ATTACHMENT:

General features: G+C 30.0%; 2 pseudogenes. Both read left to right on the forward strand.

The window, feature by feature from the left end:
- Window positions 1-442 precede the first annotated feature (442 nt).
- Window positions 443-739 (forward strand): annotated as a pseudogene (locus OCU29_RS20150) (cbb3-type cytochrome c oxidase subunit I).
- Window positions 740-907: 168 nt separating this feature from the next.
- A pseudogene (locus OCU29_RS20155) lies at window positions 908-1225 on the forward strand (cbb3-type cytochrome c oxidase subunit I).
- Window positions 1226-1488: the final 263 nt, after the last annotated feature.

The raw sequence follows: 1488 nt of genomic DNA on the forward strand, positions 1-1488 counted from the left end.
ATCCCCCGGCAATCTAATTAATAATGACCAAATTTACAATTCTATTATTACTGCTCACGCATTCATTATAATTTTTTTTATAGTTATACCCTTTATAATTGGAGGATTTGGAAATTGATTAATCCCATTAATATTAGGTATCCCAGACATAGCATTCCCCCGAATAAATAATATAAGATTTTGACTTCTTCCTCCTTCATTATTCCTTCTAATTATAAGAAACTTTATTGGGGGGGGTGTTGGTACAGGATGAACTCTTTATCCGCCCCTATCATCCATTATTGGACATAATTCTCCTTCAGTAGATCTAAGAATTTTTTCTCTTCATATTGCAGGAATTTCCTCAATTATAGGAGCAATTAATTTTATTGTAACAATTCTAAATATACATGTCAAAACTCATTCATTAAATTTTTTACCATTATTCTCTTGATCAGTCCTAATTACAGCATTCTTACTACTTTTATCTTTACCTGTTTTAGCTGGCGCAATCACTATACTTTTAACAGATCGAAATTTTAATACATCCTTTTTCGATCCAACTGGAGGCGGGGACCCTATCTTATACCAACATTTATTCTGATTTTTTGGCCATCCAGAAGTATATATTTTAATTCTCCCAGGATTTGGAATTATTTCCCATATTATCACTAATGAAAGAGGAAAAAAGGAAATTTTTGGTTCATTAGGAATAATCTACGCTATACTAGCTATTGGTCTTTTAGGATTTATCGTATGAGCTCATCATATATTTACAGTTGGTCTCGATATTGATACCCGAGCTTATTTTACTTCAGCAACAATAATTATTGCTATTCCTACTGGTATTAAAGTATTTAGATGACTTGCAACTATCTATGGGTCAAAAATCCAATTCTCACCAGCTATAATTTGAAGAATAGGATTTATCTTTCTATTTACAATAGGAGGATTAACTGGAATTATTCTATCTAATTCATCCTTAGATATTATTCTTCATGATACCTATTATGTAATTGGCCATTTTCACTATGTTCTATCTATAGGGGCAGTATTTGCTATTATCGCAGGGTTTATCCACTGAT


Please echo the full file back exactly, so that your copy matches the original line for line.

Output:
General features: G+C 30.0%; 2 pseudogenes. Both read left to right on the forward strand.

The window, feature by feature from the left end:
- Window positions 1-442 precede the first annotated feature (442 nt).
- Window positions 443-739 (forward strand): annotated as a pseudogene (locus OCU29_RS20150) (cbb3-type cytochrome c oxidase subunit I).
- Window positions 740-907: 168 nt separating this feature from the next.
- A pseudogene (locus OCU29_RS20155) lies at window positions 908-1225 on the forward strand (cbb3-type cytochrome c oxidase subunit I).
- Window positions 1226-1488: the final 263 nt, after the last annotated feature.

The raw sequence follows: 1488 nt of genomic DNA on the forward strand, positions 1-1488 counted from the left end.
ATCCCCCGGCAATCTAATTAATAATGACCAAATTTACAATTCTATTATTACTGCTCACGCATTCATTATAATTTTTTTTATAGTTATACCCTTTATAATTGGAGGATTTGGAAATTGATTAATCCCATTAATATTAGGTATCCCAGACATAGCATTCCCCCGAATAAATAATATAAGATTTTGACTTCTTCCTCCTTCATTATTCCTTCTAATTATAAGAAACTTTATTGGGGGGGGTGTTGGTACAGGATGAACTCTTTATCCGCCCCTATCATCCATTATTGGACATAATTCTCCTTCAGTAGATCTAAGAATTTTTTCTCTTCATATTGCAGGAATTTCCTCAATTATAGGAGCAATTAATTTTATTGTAACAATTCTAAATATACATGTCAAAACTCATTCATTAAATTTTTTACCATTATTCTCTTGATCAGTCCTAATTACAGCATTCTTACTACTTTTATCTTTACCTGTTTTAGCTGGCGCAATCACTATACTTTTAACAGATCGAAATTTTAATACATCCTTTTTCGATCCAACTGGAGGCGGGGACCCTATCTTATACCAACATTTATTCTGATTTTTTGGCCATCCAGAAGTATATATTTTAATTCTCCCAGGATTTGGAATTATTTCCCATATTATCACTAATGAAAGAGGAAAAAAGGAAATTTTTGGTTCATTAGGAATAATCTACGCTATACTAGCTATTGGTCTTTTAGGATTTATCGTATGAGCTCATCATATATTTACAGTTGGTCTCGATATTGATACCCGAGCTTATTTTACTTCAGCAACAATAATTATTGCTATTCCTACTGGTATTAAAGTATTTAGATGACTTGCAACTATCTATGGGTCAAAAATCCAATTCTCACCAGCTATAATTTGAAGAATAGGATTTATCTTTCTATTTACAATAGGAGGATTAACTGGAATTATTCTATCTAATTCATCCTTAGATATTATTCTTCATGATACCTATTATGTAATTGGCCATTTTCACTATGTTCTATCTATAGGGGCAGTATTTGCTATTATCGCAGGGTTTATCCACTGAT